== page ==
The All-Island School Committee (AISC) accepted four goals set by Martha’s Vineyard Public Schools (MVPS) superintendent of schools James Weiss, approved the recommendation of a secretaries’ study group, and revised an animals in school policy at a meeting June 9.
The AISC discussed goals Mr. Weiss suggested for himself for the 2011-2012 school year at a meeting last month. He and the school cabinet then narrowed the list to four.
Mr. Weiss said he plans to work with the cabinet to move towards a standards-based education process; continue to work with school committees and administrators to develop six education budgets that reflect the true needs of schools; conduct a feasibility study for a new superintendent’s office facility and propose a replacement to the AISC by May 2012; and continue efforts to reach out and work collaboratively with Island leaders to solve the Vineyard’s financial and political challenges.
Several committee members were concerned about an initiative under Mr. Weiss’s curriculum and instruction goal, which stated he would “foster a data-driven school culture in all Martha’s Vineyard Public Schools (MVPS)”; that it would impact school culture negatively.
“I’m not hung up on the words,” Mr. Weiss said. “What I’m trying to say is teachers make decisions every minute of every day, and I want them to be able to make those decisions with every piece of data they can have.”
The AISC voted to accept Mr. Weiss’s goals with the initiative’s wording amended.
In other business, Mr. Weiss reported the results of a secretaries’ study group, which included himself, school business administrator Amy Tierney, AISC members Susan Mercier and Colleen McAndrews, and secretaries Linda Handy and Michelle Ben David.
A three-year collective bargaining agreement ratified by secretaries and the AISC in January included a side letter. It stipulated a study committee would look at unresolved issues about how secretaries are paid and make a recommendation.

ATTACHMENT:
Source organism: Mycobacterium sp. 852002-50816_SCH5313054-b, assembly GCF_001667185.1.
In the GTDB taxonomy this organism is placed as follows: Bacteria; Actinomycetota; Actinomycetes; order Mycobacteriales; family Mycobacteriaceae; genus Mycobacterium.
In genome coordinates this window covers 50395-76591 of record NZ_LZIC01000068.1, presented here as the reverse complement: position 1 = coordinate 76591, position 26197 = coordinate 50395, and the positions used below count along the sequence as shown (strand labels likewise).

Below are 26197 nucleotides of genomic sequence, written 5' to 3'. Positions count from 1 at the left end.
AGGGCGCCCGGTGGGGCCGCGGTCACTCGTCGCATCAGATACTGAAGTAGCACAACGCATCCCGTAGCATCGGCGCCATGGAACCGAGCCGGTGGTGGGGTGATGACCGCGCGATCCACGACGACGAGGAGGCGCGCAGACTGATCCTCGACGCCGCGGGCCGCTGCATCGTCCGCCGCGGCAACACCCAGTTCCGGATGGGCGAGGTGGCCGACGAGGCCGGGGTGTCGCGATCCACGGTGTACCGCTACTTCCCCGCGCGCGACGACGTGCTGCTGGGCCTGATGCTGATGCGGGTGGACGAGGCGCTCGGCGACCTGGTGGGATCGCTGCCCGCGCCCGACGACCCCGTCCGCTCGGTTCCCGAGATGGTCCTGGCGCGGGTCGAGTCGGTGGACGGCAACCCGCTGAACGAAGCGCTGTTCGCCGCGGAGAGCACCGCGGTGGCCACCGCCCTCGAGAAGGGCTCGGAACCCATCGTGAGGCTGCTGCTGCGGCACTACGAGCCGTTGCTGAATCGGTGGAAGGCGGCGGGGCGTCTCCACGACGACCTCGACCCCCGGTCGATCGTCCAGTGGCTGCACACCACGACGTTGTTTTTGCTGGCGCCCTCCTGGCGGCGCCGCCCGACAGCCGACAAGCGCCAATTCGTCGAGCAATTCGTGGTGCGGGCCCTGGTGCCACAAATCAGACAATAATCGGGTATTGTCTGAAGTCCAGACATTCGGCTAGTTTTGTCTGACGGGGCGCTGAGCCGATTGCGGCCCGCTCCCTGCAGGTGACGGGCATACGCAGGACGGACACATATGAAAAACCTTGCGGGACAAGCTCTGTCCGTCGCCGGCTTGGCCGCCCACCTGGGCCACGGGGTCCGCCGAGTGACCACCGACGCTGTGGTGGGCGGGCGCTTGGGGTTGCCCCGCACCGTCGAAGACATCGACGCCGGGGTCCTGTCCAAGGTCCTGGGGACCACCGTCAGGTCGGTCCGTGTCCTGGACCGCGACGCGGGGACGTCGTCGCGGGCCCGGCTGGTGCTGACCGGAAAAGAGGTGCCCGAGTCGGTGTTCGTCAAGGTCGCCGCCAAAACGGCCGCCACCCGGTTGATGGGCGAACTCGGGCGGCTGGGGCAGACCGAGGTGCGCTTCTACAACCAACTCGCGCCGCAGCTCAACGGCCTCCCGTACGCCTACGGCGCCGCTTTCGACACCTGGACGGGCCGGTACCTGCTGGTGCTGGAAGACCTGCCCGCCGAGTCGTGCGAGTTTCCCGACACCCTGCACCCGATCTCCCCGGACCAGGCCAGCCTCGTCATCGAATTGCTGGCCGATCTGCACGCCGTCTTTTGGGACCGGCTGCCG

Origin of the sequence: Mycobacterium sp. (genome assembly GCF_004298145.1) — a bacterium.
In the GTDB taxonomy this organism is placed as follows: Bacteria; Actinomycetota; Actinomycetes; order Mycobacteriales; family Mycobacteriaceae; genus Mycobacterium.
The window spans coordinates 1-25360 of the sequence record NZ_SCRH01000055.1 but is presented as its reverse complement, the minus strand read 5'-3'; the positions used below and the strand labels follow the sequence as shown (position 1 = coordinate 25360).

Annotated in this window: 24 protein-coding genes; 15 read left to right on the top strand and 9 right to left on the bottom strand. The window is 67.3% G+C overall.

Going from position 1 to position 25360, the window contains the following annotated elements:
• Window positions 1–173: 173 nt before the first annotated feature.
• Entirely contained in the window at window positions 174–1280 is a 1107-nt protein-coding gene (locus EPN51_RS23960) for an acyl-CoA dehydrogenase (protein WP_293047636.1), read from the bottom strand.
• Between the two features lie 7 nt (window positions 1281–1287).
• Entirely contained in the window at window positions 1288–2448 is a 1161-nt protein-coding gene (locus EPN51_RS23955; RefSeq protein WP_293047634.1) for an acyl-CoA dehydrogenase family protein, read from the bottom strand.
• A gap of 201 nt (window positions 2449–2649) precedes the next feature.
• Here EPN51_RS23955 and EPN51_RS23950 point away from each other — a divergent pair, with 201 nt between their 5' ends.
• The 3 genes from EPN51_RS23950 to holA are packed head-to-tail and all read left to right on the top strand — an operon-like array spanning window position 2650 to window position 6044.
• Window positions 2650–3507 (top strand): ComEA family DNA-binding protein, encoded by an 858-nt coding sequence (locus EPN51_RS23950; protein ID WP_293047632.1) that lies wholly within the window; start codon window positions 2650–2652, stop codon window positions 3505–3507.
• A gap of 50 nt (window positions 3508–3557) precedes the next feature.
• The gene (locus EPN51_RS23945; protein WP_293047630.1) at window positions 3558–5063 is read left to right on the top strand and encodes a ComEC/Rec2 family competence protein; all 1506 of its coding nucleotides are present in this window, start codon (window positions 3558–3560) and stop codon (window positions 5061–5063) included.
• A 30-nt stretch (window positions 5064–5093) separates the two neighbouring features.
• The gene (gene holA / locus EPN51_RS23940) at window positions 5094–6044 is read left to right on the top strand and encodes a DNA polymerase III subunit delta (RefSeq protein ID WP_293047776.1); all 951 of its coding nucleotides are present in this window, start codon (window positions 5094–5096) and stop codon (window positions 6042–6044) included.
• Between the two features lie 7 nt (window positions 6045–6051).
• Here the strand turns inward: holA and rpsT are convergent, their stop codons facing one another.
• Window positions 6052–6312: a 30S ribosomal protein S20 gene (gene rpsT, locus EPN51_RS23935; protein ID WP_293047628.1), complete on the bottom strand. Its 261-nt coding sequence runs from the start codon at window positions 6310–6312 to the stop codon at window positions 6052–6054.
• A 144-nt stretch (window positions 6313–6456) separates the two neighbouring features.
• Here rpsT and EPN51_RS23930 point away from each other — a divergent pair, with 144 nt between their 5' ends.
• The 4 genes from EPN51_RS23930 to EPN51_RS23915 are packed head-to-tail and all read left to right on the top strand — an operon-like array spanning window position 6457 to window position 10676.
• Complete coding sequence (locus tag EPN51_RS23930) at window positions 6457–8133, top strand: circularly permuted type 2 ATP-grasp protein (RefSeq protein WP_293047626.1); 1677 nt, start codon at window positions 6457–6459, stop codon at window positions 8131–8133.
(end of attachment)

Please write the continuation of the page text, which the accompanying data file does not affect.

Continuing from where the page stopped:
None of the secretaries work a 40-hour week. Although they technically are hourly workers, their accrual and use of benefit time has been figured in the same way as salaried workers, which led to confusion.
The study group concluded that in order to resolve the issues, secretaries in each school or department would be given three options for summer work hours, totaling 20 hours per week. The options include four five-hour days, five four-hour days, or two seven-hour days and one six-hour day.
The study group recommended that during the 20-hour work weeks, a day earned or a day used would be counted as a day in terms of accrual and use of benefit time, regardless of the number of hours actually worked.
In other business, AISC members approved a second reading of a revised animals in school policy. The policy must undergo a third reading before approval to adopt it.
As is customary at the school year’s end, the committee reorganized and voted in a new chairman, Susan Mercier of Edgartown, and a new vice chairman, David Rossi of Edgartown.